I send you Harpers Monthly and in this I send you one dollar, to buy stamps and paper or anything you may need, and I do wish Eddie you would write me when you need money, and I can send you some, a little most any time but remember it is for yourself and no one else–write me if the folks will get you some clothes for summer, and all about everything–write a long letter a whole sheet-full anyway–and then I will be so happy.
From Your Affectionate
Father, A. D. Ballou
Yes, the Constitution has been propagated endlessly in print and online, but stuff like this has not. Our own emotional and personal history, not just the stuff that’s in textbooks, is written in cursive, and risks being lost by a generation who is simply incapable of reading it.
May 18, 2011
This is probably my most belligerent and exasperated blog post ever. Consider yourself forewarned.
I got myself into a couple of Facebook arguments recently, in which I’m not sure how much I accomplished, and which served mainly to undermine my regard for humanity. Apparently, after Osama bin Laden’s assassination a couple weeks ago, it was said by some on the political right that information we obtained by “harsh interrogation methods,” allowed us to find him. And I don’t even know enough about the chain of events to judge whether it’s true or not, but it hardly matters to my opinion: if it is true, then it wasn’t worth it. We paid too high a price in our own humanity and national honor. I would rather never have caught him, and let him die holed up in his little fortress, than have stooped to that level, morally, to get to him.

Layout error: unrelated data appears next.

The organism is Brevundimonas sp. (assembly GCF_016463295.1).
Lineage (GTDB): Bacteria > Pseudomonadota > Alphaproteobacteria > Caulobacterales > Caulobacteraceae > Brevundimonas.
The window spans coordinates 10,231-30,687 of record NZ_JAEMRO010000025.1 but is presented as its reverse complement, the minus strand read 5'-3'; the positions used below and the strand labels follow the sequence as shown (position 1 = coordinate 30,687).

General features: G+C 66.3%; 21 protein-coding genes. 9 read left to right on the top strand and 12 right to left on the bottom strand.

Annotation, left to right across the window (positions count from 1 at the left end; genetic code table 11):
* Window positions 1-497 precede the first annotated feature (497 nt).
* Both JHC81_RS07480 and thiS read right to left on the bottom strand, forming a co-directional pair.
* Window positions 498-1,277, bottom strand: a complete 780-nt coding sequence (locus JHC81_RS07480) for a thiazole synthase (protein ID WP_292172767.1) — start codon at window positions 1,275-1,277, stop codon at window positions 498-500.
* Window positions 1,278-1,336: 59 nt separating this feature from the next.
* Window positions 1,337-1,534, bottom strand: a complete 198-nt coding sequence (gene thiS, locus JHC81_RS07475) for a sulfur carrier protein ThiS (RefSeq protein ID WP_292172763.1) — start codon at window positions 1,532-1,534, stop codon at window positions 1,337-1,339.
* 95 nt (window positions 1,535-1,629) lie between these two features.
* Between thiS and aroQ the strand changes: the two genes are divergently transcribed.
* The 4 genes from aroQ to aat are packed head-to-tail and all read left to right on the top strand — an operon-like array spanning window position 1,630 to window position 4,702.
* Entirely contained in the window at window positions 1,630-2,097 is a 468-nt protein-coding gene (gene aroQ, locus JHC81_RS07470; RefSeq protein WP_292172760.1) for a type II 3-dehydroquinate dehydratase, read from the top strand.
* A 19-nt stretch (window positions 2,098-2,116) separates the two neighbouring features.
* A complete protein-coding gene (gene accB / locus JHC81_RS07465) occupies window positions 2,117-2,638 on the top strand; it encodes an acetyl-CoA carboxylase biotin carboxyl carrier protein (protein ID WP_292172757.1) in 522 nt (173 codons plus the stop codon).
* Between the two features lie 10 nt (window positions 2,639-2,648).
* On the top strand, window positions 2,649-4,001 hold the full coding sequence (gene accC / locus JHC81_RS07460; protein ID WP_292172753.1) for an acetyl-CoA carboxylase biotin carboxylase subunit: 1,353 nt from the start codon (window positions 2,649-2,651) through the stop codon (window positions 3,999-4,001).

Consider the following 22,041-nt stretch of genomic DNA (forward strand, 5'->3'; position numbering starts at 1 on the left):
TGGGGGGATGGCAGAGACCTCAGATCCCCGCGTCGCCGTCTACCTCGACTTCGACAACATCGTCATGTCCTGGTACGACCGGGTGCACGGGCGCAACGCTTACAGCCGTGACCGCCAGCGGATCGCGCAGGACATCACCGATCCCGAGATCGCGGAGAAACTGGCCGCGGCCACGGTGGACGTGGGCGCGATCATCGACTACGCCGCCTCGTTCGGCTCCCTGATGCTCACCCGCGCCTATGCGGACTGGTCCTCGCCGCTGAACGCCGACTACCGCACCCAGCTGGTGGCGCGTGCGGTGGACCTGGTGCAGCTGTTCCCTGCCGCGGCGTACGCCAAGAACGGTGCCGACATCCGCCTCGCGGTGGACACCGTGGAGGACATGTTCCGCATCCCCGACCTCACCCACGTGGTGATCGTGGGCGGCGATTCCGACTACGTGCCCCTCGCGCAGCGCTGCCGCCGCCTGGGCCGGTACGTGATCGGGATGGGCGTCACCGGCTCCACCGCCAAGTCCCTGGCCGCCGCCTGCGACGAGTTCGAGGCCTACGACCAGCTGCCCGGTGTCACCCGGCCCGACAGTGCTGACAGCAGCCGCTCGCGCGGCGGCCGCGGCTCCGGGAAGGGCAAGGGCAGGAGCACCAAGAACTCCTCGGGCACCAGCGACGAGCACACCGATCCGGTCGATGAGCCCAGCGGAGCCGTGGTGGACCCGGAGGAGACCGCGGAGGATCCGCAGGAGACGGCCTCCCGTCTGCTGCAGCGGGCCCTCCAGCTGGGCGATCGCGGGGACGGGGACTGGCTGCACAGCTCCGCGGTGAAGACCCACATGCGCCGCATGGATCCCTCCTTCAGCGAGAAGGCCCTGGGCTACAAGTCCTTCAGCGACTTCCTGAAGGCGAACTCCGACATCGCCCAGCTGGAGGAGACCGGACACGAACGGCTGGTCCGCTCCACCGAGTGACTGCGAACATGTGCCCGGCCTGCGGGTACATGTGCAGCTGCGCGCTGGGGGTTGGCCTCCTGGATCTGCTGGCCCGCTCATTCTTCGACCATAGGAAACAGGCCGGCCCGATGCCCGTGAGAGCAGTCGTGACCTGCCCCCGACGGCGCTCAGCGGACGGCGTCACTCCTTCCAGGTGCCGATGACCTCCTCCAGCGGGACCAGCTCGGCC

And if it isn’t true, then the argument is even more malevolent for being a lie.
So I really don’t care whether the practice of torture allowed us to catch bin Laden.
But I’ve already learned the immensely frustrating way that apologists for torture aren’t swayed by ethical arguments, or legal ones. There is always some end that justifies the means or legal loophole or illusory ticking time bomb.
I’ve only got one more argument:
The use of torture isn’t just weak, unconstitutional, un-American, illegal, immoral, and un-Christian. (Did I miss anything?) It’s stupid. It makes us as a country look brutish, and it makes its supporters look unintelligent.
It demonstrates an utter lack of foresight, of historical memory, and of imagination. You’d have to be totally unable to imagine yourself in the place of an innocent torture victim—swept up in a dragnet in the midst of civil unrest, at the mercy of a regime desperate to quash dissent or inconvenient criticism, the resident of an invaded country whose invaders understand neither your language nor culture very well but are convinced that you must know something that they want to know. And while it’s true, practically speaking, that you’re probably fairly safe from those circumstances here in America (for the time being, anyway), that’s only by sheer accident of birth. It’s not by any virtue or deserving of your own that you were born here, and not in Afghanistan or Iraq, or a Canadian citizen of Syrian descent. It’s luck of the draw.